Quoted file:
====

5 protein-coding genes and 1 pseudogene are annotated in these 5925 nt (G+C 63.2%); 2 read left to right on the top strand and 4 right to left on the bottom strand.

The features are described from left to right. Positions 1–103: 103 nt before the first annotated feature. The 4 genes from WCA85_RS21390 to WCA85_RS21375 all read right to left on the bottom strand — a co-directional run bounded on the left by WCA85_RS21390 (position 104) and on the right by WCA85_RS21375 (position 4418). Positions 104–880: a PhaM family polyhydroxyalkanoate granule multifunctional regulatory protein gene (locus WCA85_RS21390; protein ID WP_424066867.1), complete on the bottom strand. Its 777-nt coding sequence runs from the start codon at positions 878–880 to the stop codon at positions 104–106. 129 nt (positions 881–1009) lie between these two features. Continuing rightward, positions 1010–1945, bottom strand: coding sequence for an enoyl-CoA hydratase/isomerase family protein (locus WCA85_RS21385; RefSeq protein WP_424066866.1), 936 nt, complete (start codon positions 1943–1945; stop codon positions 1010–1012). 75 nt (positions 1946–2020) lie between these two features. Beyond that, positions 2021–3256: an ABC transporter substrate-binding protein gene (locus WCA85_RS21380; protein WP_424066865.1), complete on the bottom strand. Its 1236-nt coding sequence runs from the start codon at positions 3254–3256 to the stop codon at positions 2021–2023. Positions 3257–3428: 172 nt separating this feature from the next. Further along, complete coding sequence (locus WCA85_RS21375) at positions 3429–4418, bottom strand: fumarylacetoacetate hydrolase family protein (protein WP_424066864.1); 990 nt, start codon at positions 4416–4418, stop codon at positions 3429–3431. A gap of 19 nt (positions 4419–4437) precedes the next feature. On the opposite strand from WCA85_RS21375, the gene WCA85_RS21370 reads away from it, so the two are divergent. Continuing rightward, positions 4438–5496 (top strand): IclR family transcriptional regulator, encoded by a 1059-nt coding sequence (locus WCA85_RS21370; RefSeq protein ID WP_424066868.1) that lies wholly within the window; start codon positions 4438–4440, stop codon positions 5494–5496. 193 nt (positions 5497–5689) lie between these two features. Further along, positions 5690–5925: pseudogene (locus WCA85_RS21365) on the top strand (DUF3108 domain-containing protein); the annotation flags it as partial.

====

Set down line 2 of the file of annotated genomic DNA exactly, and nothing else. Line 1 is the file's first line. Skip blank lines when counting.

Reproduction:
The features are described from left to right. Positions 1–103: 103 nt before the first annotated feature. The 4 genes from WCA85_RS21390 to WCA85_RS21375 all read right to left on the bottom strand — a co-directional run bounded on the left by WCA85_RS21390 (position 104) and on the right by WCA85_RS21375 (position 4418). Positions 104–880: a PhaM family polyhydroxyalkanoate granule multifunctional regulatory protein gene (locus WCA85_RS21390; protein ID WP_424066867.1), complete on the bottom strand. Its 777-nt coding sequence runs from the start codon at positions 878–880 to the stop codon at positions 104–106. 129 nt (positions 881–1009) lie between these two features. Continuing rightward, positions 1010–1945, bottom strand: coding sequence for an enoyl-CoA hydratase/isomerase family protein (locus WCA85_RS21385; RefSeq protein WP_424066866.1), 936 nt, complete (start codon positions 1943–1945; stop codon positions 1010–1012). 75 nt (positions 1946–2020) lie between these two features. Beyond that, positions 2021–3256: an ABC transporter substrate-binding protein gene (locus WCA85_RS21380; protein WP_424066865.1), complete on the bottom strand. Its 1236-nt coding sequence runs from the start codon at positions 3254–3256 to the stop codon at positions 2021–2023. Positions 3257–3428: 172 nt separating this feature from the next. Further along, complete coding sequence (locus WCA85_RS21375) at positions 3429–4418, bottom strand: fumarylacetoacetate hydrolase family protein (protein WP_424066864.1); 990 nt, start codon at positions 4416–4418, stop codon at positions 3429–3431. A gap of 19 nt (positions 4419–4437) precedes the next feature. On the opposite strand from WCA85_RS21375, the gene WCA85_RS21370 reads away from it, so the two are divergent. Continuing rightward, positions 4438–5496 (top strand): IclR family transcriptional regulator, encoded by a 1059-nt coding sequence (locus WCA85_RS21370; RefSeq protein ID WP_424066868.1) that lies wholly within the window; start codon positions 4438–4440, stop codon positions 5494–5496. 193 nt (positions 5497–5689) lie between these two features. Further along, positions 5690–5925: pseudogene (locus WCA85_RS21365) on the top strand (DUF3108 domain-containing protein); the annotation flags it as partial.